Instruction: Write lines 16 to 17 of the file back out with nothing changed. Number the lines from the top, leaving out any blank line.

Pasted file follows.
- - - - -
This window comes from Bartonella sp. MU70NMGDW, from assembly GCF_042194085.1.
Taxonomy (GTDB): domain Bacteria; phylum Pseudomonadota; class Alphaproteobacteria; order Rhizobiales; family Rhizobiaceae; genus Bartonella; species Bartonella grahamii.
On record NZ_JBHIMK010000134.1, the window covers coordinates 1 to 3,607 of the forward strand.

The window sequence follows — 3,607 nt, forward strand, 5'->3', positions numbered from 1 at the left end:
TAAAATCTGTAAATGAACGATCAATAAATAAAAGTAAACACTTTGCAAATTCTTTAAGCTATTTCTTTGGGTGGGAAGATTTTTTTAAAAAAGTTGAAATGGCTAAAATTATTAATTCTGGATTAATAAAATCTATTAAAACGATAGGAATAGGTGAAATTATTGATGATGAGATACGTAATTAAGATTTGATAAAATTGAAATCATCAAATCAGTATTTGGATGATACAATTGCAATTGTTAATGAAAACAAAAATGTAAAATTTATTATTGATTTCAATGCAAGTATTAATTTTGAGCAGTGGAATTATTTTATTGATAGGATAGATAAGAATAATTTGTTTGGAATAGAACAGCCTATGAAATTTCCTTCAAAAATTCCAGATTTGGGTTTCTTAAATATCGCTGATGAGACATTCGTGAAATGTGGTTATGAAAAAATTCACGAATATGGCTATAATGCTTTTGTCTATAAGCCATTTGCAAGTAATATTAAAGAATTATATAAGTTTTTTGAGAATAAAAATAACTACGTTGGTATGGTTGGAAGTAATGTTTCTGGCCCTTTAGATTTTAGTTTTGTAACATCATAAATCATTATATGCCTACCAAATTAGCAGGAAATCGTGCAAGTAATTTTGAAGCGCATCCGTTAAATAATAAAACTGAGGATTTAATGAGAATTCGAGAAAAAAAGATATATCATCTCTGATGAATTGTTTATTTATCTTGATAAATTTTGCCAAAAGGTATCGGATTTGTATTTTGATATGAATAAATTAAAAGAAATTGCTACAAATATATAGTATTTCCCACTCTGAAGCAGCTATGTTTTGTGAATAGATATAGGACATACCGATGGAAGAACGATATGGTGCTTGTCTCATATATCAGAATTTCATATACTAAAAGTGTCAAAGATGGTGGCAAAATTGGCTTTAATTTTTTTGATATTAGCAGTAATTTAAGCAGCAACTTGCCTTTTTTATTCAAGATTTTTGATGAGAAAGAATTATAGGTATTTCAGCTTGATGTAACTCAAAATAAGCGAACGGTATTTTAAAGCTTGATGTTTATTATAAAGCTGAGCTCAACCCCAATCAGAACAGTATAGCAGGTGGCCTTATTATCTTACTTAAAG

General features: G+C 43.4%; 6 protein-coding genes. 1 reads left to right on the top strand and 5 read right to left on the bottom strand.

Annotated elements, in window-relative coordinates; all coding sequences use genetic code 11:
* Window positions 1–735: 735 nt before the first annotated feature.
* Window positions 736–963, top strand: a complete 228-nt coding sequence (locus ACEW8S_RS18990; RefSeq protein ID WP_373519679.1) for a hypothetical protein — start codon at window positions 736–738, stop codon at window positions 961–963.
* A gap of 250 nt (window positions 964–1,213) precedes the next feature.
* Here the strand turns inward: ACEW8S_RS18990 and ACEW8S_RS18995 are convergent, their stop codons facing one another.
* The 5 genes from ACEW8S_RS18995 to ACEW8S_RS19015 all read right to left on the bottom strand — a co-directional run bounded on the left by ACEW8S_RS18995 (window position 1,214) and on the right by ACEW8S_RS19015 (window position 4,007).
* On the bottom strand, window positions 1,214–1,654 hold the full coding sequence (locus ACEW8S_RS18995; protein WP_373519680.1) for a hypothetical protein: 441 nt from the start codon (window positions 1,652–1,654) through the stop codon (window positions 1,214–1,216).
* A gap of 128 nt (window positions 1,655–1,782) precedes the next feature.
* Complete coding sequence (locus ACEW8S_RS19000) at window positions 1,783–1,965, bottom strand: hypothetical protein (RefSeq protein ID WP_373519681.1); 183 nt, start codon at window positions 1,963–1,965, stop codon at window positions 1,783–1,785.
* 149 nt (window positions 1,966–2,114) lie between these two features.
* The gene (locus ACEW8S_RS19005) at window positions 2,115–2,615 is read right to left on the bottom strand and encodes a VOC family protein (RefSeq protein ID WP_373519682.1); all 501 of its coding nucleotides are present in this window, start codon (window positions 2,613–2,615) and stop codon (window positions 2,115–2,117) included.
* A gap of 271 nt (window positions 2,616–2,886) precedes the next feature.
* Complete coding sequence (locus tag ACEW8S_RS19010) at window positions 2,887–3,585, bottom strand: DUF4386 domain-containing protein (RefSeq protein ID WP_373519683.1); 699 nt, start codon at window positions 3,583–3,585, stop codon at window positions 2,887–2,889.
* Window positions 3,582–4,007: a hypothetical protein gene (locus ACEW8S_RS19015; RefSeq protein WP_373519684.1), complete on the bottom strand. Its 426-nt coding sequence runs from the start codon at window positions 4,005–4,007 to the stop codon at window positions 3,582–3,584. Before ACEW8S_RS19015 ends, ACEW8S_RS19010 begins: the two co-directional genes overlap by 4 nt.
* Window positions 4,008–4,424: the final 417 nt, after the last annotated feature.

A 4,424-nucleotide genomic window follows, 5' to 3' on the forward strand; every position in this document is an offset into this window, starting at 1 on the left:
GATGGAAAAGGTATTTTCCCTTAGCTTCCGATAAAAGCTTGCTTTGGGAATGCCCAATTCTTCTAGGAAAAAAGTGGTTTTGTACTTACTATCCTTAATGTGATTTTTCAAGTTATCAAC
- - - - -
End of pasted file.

* 149 nt (window positions 1,966–2,114) lie between these two features.
* The gene (locus ACEW8S_RS19005) at window positions 2,115–2,615 is read right to left on the bottom strand and encodes a VOC family protein (RefSeq protein ID WP_373519682.1); all 501 of its coding nucleotides are present in this window, start codon (window positions 2,613–2,615) and stop codon (window positions 2,115–2,117) included.